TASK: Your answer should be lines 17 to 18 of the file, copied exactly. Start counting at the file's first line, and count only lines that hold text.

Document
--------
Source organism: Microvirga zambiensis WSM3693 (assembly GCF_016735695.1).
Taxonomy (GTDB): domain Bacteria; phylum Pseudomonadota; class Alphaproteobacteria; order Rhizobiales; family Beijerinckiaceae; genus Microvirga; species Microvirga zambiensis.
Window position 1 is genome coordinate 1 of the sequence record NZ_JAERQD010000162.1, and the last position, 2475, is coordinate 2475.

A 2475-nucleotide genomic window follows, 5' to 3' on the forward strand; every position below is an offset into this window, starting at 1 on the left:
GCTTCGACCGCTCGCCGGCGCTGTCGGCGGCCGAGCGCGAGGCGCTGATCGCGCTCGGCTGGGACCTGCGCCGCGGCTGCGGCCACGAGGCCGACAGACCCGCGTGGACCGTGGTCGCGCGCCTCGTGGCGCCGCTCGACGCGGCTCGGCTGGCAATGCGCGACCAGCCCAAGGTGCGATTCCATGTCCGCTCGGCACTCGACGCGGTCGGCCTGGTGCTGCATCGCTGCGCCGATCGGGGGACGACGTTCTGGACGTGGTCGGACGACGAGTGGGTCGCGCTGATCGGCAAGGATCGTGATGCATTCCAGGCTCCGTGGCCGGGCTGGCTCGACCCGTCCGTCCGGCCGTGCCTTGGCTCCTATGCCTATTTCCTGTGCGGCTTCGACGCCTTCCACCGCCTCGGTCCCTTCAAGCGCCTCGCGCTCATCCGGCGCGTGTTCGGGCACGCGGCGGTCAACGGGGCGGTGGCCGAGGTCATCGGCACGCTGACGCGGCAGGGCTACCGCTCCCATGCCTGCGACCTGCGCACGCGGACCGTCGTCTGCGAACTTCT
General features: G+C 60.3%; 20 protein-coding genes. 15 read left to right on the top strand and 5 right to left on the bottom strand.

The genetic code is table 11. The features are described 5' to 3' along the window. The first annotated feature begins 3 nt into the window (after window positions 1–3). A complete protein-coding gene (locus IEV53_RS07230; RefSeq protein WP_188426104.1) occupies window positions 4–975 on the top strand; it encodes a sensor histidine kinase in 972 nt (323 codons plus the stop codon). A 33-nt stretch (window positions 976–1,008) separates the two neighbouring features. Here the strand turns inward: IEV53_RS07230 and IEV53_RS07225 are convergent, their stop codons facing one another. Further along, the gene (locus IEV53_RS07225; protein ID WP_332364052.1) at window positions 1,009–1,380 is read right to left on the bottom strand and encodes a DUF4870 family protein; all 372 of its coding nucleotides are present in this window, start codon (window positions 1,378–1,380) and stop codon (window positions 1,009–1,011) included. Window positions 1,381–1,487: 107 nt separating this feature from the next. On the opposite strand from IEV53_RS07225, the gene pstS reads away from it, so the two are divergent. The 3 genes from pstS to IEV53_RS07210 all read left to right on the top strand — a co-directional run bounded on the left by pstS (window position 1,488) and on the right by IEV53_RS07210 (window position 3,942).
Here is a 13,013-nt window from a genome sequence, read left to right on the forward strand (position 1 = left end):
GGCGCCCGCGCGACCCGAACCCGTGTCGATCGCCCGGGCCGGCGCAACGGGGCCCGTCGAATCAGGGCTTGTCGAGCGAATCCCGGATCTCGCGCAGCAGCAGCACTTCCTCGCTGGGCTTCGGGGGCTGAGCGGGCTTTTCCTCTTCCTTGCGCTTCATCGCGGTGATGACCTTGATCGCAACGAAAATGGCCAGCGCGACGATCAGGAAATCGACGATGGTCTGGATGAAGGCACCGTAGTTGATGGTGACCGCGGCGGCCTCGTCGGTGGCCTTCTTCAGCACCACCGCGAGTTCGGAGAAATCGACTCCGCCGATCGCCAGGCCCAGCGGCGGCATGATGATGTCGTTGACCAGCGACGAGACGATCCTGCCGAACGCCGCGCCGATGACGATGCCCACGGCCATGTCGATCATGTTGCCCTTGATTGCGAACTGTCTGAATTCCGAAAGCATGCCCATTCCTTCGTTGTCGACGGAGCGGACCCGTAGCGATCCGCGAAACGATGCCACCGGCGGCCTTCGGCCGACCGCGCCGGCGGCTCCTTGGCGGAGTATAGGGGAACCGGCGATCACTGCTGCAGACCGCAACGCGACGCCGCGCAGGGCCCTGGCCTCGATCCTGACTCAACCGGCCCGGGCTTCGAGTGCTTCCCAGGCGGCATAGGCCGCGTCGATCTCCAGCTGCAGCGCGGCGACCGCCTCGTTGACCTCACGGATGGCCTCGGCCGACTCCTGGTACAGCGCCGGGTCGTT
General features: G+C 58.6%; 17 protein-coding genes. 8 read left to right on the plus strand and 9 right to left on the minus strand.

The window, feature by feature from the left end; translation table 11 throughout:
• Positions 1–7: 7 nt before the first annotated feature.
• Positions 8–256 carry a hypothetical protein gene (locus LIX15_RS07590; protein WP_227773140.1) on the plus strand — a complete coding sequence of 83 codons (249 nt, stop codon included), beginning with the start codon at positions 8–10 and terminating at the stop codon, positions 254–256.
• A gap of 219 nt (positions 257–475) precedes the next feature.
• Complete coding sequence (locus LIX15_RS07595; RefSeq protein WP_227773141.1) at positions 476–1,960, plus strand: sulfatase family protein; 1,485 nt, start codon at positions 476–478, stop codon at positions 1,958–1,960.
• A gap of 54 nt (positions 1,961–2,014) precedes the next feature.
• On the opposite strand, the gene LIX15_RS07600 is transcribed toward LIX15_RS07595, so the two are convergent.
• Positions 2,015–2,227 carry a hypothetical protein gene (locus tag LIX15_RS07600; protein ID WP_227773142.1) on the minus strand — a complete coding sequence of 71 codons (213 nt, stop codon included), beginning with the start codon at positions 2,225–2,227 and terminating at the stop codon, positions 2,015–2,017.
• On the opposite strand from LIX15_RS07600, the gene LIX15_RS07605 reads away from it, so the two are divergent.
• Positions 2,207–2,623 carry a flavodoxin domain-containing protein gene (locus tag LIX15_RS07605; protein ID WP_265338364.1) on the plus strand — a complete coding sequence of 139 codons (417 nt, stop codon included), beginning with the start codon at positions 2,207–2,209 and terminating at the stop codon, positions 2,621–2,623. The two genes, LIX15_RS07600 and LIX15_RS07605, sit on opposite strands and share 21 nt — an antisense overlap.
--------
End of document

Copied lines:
• On the opposite strand, the gene LIX15_RS07600 is transcribed toward LIX15_RS07595, so the two are convergent.
• Positions 2,015–2,227 carry a hypothetical protein gene (locus tag LIX15_RS07600; protein ID WP_227773142.1) on the minus strand — a complete coding sequence of 71 codons (213 nt, stop codon included), beginning with the start codon at positions 2,225–2,227 and terminating at the stop codon, positions 2,015–2,017.